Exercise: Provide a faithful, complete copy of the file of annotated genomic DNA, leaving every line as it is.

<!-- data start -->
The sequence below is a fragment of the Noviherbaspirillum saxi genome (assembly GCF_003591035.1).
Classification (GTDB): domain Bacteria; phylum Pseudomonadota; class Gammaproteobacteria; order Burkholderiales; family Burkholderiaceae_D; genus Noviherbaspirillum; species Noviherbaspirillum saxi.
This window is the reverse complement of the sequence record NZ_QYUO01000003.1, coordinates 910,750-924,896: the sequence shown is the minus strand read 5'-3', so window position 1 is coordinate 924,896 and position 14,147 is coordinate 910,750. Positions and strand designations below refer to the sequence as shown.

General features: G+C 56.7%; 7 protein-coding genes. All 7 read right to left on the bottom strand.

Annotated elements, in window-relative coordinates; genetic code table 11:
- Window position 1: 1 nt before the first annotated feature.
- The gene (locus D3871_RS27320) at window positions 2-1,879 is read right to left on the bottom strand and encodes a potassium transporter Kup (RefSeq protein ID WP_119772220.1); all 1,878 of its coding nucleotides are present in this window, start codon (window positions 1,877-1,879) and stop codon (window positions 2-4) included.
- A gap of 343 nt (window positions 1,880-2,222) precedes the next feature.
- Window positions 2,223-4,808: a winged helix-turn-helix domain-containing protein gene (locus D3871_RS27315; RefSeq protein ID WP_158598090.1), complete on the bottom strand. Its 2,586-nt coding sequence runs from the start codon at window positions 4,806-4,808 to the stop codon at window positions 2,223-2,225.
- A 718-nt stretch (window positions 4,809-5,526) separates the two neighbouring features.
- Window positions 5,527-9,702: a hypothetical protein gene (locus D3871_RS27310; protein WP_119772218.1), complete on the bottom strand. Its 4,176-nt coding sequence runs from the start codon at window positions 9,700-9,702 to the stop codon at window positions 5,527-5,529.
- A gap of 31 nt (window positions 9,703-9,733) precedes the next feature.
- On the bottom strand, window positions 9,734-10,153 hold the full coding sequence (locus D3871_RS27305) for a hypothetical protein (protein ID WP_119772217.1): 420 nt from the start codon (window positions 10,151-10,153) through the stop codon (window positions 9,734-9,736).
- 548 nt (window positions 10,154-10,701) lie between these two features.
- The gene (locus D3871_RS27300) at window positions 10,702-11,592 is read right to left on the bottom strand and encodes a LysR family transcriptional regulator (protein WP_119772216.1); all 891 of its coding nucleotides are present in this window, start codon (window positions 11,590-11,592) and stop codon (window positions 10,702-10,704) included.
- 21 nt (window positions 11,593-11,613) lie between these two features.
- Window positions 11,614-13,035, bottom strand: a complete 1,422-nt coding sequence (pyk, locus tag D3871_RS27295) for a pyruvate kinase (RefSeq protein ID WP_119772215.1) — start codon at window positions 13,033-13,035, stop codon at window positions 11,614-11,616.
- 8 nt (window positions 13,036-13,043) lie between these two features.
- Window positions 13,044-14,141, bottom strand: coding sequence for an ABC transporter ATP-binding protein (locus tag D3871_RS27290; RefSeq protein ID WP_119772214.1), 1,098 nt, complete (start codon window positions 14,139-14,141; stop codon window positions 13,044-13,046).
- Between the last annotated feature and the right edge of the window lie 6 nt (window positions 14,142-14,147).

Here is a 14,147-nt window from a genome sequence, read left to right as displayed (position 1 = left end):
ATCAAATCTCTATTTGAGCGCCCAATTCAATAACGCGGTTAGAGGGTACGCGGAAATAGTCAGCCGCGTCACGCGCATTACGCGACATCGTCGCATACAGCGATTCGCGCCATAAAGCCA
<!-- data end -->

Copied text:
The sequence below is a fragment of the Noviherbaspirillum saxi genome (assembly GCF_003591035.1).
Classification (GTDB): domain Bacteria; phylum Pseudomonadota; class Gammaproteobacteria; order Burkholderiales; family Burkholderiaceae_D; genus Noviherbaspirillum; species Noviherbaspirillum saxi.
This window is the reverse complement of the sequence record NZ_QYUO01000003.1, coordinates 910,750-924,896: the sequence shown is the minus strand read 5'-3', so window position 1 is coordinate 924,896 and position 14,147 is coordinate 910,750. Positions and strand designations below refer to the sequence as shown.

General features: G+C 56.7%; 7 protein-coding genes. All 7 read right to left on the bottom strand.

Annotated elements, in window-relative coordinates; genetic code table 11:
- Window position 1: 1 nt before the first annotated feature.
- The gene (locus D3871_RS27320) at window positions 2-1,879 is read right to left on the bottom strand and encodes a potassium transporter Kup (RefSeq protein ID WP_119772220.1); all 1,878 of its coding nucleotides are present in this window, start codon (window positions 1,877-1,879) and stop codon (window positions 2-4) included.
- A gap of 343 nt (window positions 1,880-2,222) precedes the next feature.
- Window positions 2,223-4,808: a winged helix-turn-helix domain-containing protein gene (locus D3871_RS27315; RefSeq protein ID WP_158598090.1), complete on the bottom strand. Its 2,586-nt coding sequence runs from the start codon at window positions 4,806-4,808 to the stop codon at window positions 2,223-2,225.
- A 718-nt stretch (window positions 4,809-5,526) separates the two neighbouring features.
- Window positions 5,527-9,702: a hypothetical protein gene (locus D3871_RS27310; protein WP_119772218.1), complete on the bottom strand. Its 4,176-nt coding sequence runs from the start codon at window positions 9,700-9,702 to the stop codon at window positions 5,527-5,529.
- A gap of 31 nt (window positions 9,703-9,733) precedes the next feature.
- On the bottom strand, window positions 9,734-10,153 hold the full coding sequence (locus D3871_RS27305) for a hypothetical protein (protein ID WP_119772217.1): 420 nt from the start codon (window positions 10,151-10,153) through the stop codon (window positions 9,734-9,736).
- 548 nt (window positions 10,154-10,701) lie between these two features.
- The gene (locus D3871_RS27300) at window positions 10,702-11,592 is read right to left on the bottom strand and encodes a LysR family transcriptional regulator (protein WP_119772216.1); all 891 of its coding nucleotides are present in this window, start codon (window positions 11,590-11,592) and stop codon (window positions 10,702-10,704) included.
- 21 nt (window positions 11,593-11,613) lie between these two features.
- Window positions 11,614-13,035, bottom strand: a complete 1,422-nt coding sequence (pyk, locus tag D3871_RS27295) for a pyruvate kinase (RefSeq protein ID WP_119772215.1) — start codon at window positions 13,033-13,035, stop codon at window positions 11,614-11,616.
- 8 nt (window positions 13,036-13,043) lie between these two features.
- Window positions 13,044-14,141, bottom strand: coding sequence for an ABC transporter ATP-binding protein (locus tag D3871_RS27290; RefSeq protein ID WP_119772214.1), 1,098 nt, complete (start codon window positions 14,139-14,141; stop codon window positions 13,044-13,046).
- Between the last annotated feature and the right edge of the window lie 6 nt (window positions 14,142-14,147).

Here is a 14,147-nt window from a genome sequence, read left to right as displayed (position 1 = left end):
ATCAAATCTCTATTTGAGCGCCCAATTCAATAACGCGGTTAGAGGGTACGCGGAAATAGTCAGCCGCGTCACGCGCATTACGCGACATCGTCGCATACAGCGATTCGCGCCATAAAGCCA